Great Horned Owl (California)

GtHOwl 2

“ALMOST WINNING” IS REALLY LOSING!

I was away last week and when I returned I noted a lead story in national news service that bragged, “Democrat Danny O’Connor almost won it in his race against Republican Troy Balderson” and then went on to crow about how close he had come and the ensuing future “Blue Wave.” Well, I hate to rain on your parade, Progressives, but celebrating “almost winning” doesn’t get you a cup of coffee at Starbucks!

 
In my younger days I was a pretty fair college track athlete. However, many times did I endure the slaps on the back and comments of my teammates, “Good job, you ALMOST won that one.” So, experience allows me to dampen your elation Progressives, because “almost winning” is simply LOSING! Almost winning didn’t put my name in the record books; didn’t give me a spot on the USA Olympic Team; didn’t put my face on the Wheaties Box or in the Nike ads.

 
I’m a Progressive who wants to see America continue to move forward as a democratic society, not a fascist state; as a leader in science, education and human rights, not as a puppet of the oligarchs; towards what inspired those who wrote our Constitution and who looked to the day when we might be world leaders (we were once…remember?), Where do you think we’d be if on June 7, 1944, Dwight Eisenhower had said, “Don’t be discouraged because WE ALMOST WON!” Yet I see the pundits on tv and in the logs yelling “Looking good because we ALMOST won that one.” The truth is, if you “almost won” you’d better start trying harder.  Do you hear me, Progressives?

 

High Desert

Back to Oregon…back to Fort Rock where several miles beyond pine forest meets high desert sage. The summer heat draws to birds to the shallow basins where water from the winter rains, caught on steel aprons and directed into underground cisterns, flows into these two sites and provides a source of life-giving water to many bird and mammal species.

Even though it was hot and dry, bird activity was much less this year than before. I logged in about 21 species in 3 days but many were only single sightings. But, only a year away from 80 I prided myself on still being able to camp out again, even though I needed the comfortable cot and foam futon to replace sleeping on the ground on a thin Thermopad. But away from the light pollution of our cities and two moonless nights, the star show was spectacular. How it brought back my many nights almost 60 years ago in the Arizona deserts.

Fort Rock

Fort Rock, Oregon

Ponderosa & Sage Ecotone

DSC03514

Water Basin

DSC03278

Photo BlindDSC03411(1)

Camp

DSC03136(1)

Pinyon Jay

Pinyon Jay 15

Red Crossbill

Red Crossbill 16

Yellow-rumped Warbler

Yellow-rumped Warbler 14

Mourning Dove

MourningDove 14

Western Tanager

Western Tanager 3

Clark’s Nutcracker

Clark's Nutcracker 22

Green-tailed Towhee

Green-tailed Towhee 9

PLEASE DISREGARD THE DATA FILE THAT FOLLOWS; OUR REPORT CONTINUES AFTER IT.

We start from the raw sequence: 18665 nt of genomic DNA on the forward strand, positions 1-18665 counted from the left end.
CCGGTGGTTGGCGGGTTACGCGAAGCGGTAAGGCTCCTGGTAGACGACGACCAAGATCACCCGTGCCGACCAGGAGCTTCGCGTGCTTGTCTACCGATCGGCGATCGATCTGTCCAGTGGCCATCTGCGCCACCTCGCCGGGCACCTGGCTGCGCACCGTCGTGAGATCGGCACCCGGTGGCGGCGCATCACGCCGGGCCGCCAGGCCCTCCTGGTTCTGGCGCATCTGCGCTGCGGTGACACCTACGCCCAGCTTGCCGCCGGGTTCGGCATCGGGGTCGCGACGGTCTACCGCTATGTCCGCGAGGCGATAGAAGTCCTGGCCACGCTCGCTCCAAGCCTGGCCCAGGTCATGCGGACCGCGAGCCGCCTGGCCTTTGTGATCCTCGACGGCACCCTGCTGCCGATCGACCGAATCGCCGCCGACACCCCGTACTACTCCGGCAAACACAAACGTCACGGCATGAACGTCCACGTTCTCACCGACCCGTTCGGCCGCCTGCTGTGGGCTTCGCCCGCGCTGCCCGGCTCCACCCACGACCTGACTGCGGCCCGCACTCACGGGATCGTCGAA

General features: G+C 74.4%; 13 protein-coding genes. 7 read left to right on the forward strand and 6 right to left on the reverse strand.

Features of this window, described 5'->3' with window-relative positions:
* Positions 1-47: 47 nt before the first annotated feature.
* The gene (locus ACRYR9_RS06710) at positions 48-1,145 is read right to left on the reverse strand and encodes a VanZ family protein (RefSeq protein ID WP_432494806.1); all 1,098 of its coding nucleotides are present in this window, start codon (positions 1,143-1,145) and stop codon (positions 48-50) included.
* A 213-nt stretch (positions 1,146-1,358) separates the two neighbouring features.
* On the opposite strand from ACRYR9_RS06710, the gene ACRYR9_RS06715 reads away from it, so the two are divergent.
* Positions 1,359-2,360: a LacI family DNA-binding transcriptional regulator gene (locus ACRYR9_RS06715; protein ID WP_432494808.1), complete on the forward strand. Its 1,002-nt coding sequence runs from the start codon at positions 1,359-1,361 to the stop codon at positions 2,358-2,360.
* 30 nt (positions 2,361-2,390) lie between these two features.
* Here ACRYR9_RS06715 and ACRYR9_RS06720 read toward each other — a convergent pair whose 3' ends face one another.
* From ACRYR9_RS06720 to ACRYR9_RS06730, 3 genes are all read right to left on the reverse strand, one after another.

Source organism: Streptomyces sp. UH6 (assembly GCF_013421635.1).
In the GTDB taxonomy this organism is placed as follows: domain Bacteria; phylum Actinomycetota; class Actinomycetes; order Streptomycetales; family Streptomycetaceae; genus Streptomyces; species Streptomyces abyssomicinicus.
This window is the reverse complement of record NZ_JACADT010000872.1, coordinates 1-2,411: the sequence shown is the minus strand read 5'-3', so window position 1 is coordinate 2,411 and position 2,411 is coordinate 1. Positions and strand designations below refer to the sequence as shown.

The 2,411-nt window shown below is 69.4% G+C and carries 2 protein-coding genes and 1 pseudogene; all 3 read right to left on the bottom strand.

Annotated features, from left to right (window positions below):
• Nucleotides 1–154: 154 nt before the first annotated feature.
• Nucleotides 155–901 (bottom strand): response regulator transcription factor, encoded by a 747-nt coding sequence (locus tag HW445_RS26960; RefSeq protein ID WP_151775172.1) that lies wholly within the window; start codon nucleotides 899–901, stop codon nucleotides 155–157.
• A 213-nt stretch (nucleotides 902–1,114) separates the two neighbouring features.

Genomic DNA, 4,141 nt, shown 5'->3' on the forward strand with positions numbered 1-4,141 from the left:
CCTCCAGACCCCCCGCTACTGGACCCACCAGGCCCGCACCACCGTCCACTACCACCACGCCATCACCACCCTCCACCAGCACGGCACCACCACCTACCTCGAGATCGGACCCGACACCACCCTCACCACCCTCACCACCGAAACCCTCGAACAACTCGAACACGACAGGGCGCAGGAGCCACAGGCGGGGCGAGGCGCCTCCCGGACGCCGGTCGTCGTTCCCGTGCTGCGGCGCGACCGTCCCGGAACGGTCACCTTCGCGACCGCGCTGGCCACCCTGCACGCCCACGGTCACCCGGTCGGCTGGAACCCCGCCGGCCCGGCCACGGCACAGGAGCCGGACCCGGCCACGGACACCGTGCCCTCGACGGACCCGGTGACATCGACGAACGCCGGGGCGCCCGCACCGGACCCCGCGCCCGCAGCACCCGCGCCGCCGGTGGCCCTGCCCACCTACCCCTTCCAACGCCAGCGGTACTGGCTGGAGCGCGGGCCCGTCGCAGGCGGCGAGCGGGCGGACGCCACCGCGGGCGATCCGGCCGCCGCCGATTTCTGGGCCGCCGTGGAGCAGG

Sage Thrasher

Sage Thrasher 12

Brewer’s Blackbird

Brewer's Blackbird 1

Mountain Chickadee

Mt Chickadee 20

Chipping Sparrow

Chipping Sparrow 1

Lazuli Bunting

Lazuli Bunting 4

Cassin’s Finch

Cassin's Finch 13

American Robin

Robin 13

Mountain Bluebird

Mountain Bluebird 8

Western Bluebird

Western Bluebird 25

Northern Flicker

Northern Flicker 21

White-headed Woodpecker

White-headed Woodpecker 24

 

 

 

Do As I Say, Not As I Do

“Just remember, what you are seeing and what you are reading is not what’s happening,” Trump told his minions in Chicago yesterday. If not for the threat of protests I have no doubts he would have continued, paraphrasing Exodus 20:2-3 by saying “I am the Lord thy God, which have brought thee out of the land of immigrants, out of the house of Democracy.”
Then he would have followed by taking credit for paraphrasing quotes of the Italian fascist dictator, Hitler’s ally, Benito Mussolini, in:
• The Press of Italy is free…as long as it supports the regime.”
• “Democracy is beautiful in theory; in practice it is a fallacy. You in America will see that some day.”
• “Fascism should more appropriately be called Corporatism because it is a merger of state and corporate power.”
• “We become the strongest…when we have no friends upon whom to lean, or to look to for moral guidance.”
Of course, at the end of WWII the Italian people executed Mussolini and dumped his body in a public square in Milan. We can only hope.

The Trumpian Circus

As a child, growing up in one of the beach cities of Southern California, I vividly recall the trained seal shows that were offered in many places to draw in tourists. This was before Marineland and Marine World and their huge tanks for dolphins and orcas, so seals (actually sea lions) were the big draw. The trainers would parade them out on the stage and they would clap their flippers and bark on command in an effort to get a dead anchovy thrown to them. It always seemed to me to be degrading to this beautiful animal that was so well suited to a life on the coast where they swam, fed, played and basked on the beaches and coastal rocks. Thankfully, this activity dissipated as other technological activities (massive roller coasters, etc.) became more and more popular and the massive aquaria (now in decline) took away the excitement of it.